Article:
How Did Diego Rivera Influence Art?


Diego Rivera was a celebrated Mexican artist famous for his fresco murals that often depicted scenes from Mexican history or conveyed messages of solidarity with the working man. Rivera's work has inspired many muralists and other artists involved with public art projects. He is also well-known for his relationship with fellow Mexican artist Frida Kahlo. Rivera was a passionate Communist revolutionary, even hiding Leon Trotsky in his home for some time.


  • As a young man, Rivera traveled from his home in Mexico to Spain and then all over Europe. When World War I broke out, Emiliano Zapata was heading the Liberation Army in the Mexican Revolution. Rivera returned to his home country and founded the Revolutionary Union of Technical Workers, Painters and Sculptors. In 1927, Rivera traveled to the Soviet Union as the official representative of the Mexican Communist Party. Rivera's political beliefs were very important to him, and he never hesitated to make political art. He often carried a gun while painting. Rivera was also responsible for Mexico granting political asylum to Leon Trotsky and his wife.

Fresco Painting

  • The term "fresco" refers to mural paintings done on fresh plaster. Rivera was inspired by the Renaissance fresco paintings he had seen while studying in Italy. The mural was the ideal medium for Rivera with his socialist politics. He sought to expose the working man to his art by creating large-scale images in public places. He painted murals for the National Preparatory School, the Ministry of Education and the Agricultural School, to name just a few of the public places that hosted his art.

Henry Ford and the Rockefellers

  • in 1932, Rivera was invited to Detroit by Henry Ford and commissioned to paint a mural for the Detroit Institute of the Arts. The piece, titled "Detroit Industry," consisted of 27 painted panels, and was very controversial due to Rivera's politics. The following year, Rivera was commissioned by the Rockefellers to paint a mural for the RCA building in Rockefeller Center. The piece, "Man at the Crossroads," featured a portrait of Lenin and was ultimately destroyed before it could be completed.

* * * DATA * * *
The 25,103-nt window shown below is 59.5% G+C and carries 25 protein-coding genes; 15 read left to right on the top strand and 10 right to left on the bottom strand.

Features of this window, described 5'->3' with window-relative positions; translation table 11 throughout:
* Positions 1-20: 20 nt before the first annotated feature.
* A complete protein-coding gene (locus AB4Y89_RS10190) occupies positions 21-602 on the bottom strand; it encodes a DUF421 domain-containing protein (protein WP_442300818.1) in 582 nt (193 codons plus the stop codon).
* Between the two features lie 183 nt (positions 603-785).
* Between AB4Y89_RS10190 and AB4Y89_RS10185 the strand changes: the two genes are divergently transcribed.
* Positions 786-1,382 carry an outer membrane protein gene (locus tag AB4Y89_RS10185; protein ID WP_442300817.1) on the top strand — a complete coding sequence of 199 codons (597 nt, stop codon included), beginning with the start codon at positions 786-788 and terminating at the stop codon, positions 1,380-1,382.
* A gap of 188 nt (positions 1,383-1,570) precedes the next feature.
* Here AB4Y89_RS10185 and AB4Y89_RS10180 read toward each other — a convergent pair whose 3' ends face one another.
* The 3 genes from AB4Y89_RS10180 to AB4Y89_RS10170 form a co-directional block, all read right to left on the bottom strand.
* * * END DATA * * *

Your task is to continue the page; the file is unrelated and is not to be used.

Mexican Renaissance

  • Rivera's passion sparked new fervor in Mexican art. His work was often protested by Mexicans who did not appreciate the government sponsoring projects by a Communist. In 1929, he was appointed director of the Academy of San Carlos, the first major art academy in Latin America. His work there was controversial and he was forced to resign a year later. At this time he completed a massive mural depicting Mexican history in the Palacio Nacional. He later painted another mural there, based on the Great City of Tenochtitlan. A mural done for the Hotel de Prado by Rivera was covered from view for nine years because it included the words "God does not exist."

FDR's WPA Program

  • Rivera was almost as influential in the United States as he was in Mexico. American artist George Biddle was inspired by working with Rivera, and devoted his career to advocating for public works projects. In 1933, Biddle wrote to FDR suggesting plans for a mural in the new Justice Department building. This initial mural resulted in The Public Works of Art Project (PWAP), designed by Biddle and enacted by FDR as part of the New Deal.

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